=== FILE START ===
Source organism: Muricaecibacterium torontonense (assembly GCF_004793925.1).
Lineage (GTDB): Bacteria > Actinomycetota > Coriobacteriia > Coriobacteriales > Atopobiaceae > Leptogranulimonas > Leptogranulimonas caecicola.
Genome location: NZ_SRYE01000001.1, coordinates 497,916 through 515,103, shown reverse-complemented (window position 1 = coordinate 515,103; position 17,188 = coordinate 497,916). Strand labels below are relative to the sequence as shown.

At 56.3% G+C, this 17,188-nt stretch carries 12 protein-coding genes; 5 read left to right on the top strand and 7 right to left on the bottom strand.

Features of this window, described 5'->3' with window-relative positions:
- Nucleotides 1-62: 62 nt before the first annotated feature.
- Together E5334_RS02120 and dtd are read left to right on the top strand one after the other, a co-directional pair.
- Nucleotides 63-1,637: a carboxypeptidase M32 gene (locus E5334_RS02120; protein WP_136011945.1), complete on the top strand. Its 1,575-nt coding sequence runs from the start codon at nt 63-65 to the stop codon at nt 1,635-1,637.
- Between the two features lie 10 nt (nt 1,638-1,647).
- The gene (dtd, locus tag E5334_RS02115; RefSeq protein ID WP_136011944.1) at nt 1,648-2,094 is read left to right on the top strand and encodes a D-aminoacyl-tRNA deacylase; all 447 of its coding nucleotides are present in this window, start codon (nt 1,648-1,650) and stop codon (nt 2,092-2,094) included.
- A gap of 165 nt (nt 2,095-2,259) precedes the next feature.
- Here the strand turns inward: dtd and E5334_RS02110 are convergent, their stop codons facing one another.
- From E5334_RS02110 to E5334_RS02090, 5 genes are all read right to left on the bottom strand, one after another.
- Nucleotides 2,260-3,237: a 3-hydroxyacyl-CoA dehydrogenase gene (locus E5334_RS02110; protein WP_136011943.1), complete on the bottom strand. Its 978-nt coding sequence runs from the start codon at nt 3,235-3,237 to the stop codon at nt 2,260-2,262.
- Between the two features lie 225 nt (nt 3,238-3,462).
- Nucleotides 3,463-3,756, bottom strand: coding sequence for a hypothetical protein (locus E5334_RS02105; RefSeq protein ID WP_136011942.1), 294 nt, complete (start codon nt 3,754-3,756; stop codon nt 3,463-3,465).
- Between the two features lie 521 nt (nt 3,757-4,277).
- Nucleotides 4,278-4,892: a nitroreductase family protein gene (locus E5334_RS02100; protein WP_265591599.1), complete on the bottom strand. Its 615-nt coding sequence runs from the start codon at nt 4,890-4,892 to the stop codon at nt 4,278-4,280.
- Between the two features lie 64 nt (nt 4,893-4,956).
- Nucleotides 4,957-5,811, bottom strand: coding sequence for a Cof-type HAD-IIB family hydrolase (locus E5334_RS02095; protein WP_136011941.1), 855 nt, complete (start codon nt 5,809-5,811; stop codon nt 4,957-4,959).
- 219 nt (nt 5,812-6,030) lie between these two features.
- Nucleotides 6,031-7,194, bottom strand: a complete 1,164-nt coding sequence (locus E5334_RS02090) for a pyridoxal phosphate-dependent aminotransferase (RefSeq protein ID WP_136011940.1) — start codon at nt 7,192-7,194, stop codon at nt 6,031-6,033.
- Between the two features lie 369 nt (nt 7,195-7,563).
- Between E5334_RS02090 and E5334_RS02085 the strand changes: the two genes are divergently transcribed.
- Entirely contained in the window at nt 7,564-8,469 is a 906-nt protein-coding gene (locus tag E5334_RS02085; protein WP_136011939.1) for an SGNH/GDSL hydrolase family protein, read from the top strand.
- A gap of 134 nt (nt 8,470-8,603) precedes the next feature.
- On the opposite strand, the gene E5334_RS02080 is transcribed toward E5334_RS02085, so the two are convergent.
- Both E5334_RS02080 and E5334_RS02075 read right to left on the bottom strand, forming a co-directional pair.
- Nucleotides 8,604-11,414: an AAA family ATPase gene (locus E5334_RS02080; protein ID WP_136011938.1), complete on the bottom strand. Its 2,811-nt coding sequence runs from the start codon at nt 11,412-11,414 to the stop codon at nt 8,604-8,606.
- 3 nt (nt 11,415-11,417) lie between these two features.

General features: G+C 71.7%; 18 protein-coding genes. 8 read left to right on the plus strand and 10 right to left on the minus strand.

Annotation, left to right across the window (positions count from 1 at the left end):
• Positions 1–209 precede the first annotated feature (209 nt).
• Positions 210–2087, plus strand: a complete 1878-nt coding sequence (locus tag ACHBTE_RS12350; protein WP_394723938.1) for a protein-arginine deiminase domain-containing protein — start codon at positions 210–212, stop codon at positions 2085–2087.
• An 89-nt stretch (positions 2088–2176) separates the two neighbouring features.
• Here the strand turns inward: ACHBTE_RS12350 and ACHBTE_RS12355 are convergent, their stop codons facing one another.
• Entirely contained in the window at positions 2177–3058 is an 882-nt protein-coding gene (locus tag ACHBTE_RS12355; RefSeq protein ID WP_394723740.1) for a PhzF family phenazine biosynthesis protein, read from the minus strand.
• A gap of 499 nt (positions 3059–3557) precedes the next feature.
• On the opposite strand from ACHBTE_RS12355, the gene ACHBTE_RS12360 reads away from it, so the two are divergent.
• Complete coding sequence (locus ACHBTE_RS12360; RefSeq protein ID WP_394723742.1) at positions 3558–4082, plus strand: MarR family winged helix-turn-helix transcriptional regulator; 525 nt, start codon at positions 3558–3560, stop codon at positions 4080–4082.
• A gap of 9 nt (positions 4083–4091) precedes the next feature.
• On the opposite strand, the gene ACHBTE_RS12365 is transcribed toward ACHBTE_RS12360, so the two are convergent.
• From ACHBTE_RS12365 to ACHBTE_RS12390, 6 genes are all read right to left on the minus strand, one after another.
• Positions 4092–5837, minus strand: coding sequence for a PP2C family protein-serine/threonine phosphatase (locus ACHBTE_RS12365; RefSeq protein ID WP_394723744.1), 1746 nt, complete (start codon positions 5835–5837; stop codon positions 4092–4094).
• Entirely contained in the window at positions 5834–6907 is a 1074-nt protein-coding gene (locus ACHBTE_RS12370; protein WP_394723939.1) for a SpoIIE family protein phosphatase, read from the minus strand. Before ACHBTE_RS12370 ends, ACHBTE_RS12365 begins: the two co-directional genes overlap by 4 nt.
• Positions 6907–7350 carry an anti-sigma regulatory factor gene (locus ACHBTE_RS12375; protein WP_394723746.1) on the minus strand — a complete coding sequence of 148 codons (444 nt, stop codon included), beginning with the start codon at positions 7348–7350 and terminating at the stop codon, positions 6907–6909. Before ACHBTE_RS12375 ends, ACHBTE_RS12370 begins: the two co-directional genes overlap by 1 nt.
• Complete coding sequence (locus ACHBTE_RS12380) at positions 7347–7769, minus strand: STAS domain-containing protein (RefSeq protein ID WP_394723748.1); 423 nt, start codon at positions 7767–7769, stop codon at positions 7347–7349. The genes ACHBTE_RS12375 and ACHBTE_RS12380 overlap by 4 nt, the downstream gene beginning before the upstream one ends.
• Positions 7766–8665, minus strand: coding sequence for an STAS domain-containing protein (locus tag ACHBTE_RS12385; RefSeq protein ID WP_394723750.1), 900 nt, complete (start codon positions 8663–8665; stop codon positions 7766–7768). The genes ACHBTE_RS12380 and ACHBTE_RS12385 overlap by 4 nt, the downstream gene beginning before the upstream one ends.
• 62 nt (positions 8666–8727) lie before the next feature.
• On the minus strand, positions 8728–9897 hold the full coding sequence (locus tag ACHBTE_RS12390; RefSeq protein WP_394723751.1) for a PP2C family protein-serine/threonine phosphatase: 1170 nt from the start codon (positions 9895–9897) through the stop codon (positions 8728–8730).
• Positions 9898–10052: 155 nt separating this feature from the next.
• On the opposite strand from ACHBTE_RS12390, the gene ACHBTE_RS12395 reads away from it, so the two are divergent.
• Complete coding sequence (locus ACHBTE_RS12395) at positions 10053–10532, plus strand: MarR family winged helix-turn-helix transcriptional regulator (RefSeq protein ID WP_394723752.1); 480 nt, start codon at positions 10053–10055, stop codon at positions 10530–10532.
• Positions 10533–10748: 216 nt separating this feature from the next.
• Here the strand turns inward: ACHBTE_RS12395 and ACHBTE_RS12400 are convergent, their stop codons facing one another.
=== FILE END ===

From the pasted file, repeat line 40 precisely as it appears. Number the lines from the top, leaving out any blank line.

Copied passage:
• Complete coding sequence (locus ACHBTE_RS12360; RefSeq protein ID WP_394723742.1) at positions 3558–4082, plus strand: MarR family winged helix-turn-helix transcriptional regulator; 525 nt, start codon at positions 3558–3560, stop codon at positions 4080–4082.